Watch CBS News

Old homes in the U.S. now cost just as much as new properties. Here's why.

Fewer available homes driving up prices
Interest rate "lock-ins" leading to fewer available homes 03:49

Looking for a house? A newly built home might not cost you any more than buying an older one.

Historically, older houses have cost tens of thousands of dollars less than newly constructed properties. But existing homes now cost a median of $416,000, which as of May is the same price as for new homes, Axios reported, citing data from FactSet. A decade ago, a typical new home cost $60,000 more than an existing house. 

The shrinking gap in the cost of old and new home stems from the sharp rise in prices for older homes during the pandemic, as well as the recent jump in mortgage rates. Fewer property owners are listing their homes this year because of the "lock-in effect," with homeowners hesitant to give up low mortgage rates that they secured during the pandemic, when rates were 3% or lower, Sami Sparber, a real estate reporter for Axios, told CBS News.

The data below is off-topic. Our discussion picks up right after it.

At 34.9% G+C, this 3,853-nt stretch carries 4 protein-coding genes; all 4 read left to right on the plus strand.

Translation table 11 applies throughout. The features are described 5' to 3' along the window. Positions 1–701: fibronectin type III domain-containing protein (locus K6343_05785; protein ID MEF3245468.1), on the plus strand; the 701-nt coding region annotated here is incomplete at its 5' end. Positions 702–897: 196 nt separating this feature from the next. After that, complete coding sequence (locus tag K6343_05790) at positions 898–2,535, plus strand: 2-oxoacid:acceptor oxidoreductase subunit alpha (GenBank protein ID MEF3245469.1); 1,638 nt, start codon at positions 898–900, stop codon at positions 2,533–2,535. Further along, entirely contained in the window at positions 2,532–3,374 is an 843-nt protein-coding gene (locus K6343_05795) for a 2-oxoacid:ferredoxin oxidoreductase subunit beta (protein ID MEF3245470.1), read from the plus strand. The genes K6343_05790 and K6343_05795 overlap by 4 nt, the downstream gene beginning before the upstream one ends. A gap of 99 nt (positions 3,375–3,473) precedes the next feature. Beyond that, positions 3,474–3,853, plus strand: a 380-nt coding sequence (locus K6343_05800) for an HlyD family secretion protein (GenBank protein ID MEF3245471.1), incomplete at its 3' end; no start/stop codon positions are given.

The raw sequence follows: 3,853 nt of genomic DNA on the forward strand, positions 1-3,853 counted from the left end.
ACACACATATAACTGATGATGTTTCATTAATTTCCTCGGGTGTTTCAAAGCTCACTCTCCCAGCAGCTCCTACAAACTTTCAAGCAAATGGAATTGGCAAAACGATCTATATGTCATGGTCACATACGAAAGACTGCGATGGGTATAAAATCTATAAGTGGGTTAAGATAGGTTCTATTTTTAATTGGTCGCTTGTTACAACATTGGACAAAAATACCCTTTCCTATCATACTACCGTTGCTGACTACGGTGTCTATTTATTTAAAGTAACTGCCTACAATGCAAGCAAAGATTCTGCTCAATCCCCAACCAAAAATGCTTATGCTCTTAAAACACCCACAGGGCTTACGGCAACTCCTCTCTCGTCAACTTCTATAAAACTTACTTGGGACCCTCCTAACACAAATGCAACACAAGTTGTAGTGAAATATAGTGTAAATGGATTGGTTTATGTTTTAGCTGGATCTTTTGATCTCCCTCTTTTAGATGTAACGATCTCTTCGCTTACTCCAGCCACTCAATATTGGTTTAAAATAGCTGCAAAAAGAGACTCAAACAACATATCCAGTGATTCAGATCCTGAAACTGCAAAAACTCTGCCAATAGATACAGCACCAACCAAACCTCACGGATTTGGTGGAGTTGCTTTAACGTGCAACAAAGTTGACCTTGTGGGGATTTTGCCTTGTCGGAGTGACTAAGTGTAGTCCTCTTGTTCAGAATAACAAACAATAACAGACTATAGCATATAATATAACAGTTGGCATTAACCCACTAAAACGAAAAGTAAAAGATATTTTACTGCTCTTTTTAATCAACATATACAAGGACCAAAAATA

The upshot: With current rates near 7% and home prices still climbing higher, homeowners may not want to consider moving. 

"A lot of people are telling us they want to move, but they don't want to get rid of this amazing [mortgage] rate they have," Sparber said. 

As a result, they typically either stay in their current home or move and rent it out as a second property. Sparber added, "Looking back at the pandemic in the home buying frenzy, a lot of people took advantage of those really low rates." 

East Coast housing costs rise as West Coast prices fall 04:18

With so many homeowners staying put, the supply of properties on the market has fallen sharply, pushing up the prices of older homes.  

One often more affordable option for people who are eager to move: renting a condo or townhouse, said Sparber, who also urges homebuyers to consider newly built properties. 

"The market for brand new homes is booming right now," Sparber said. "With fewer people wanting to give up their rates, fewer transactions are happening on the existing home side, leaving room for the market for new homes to grow." 

View CBS News In
CBS News App Open
Chrome Safari Continue
Be the first to know
Get browser notifications for breaking news, live events, and exclusive reporting.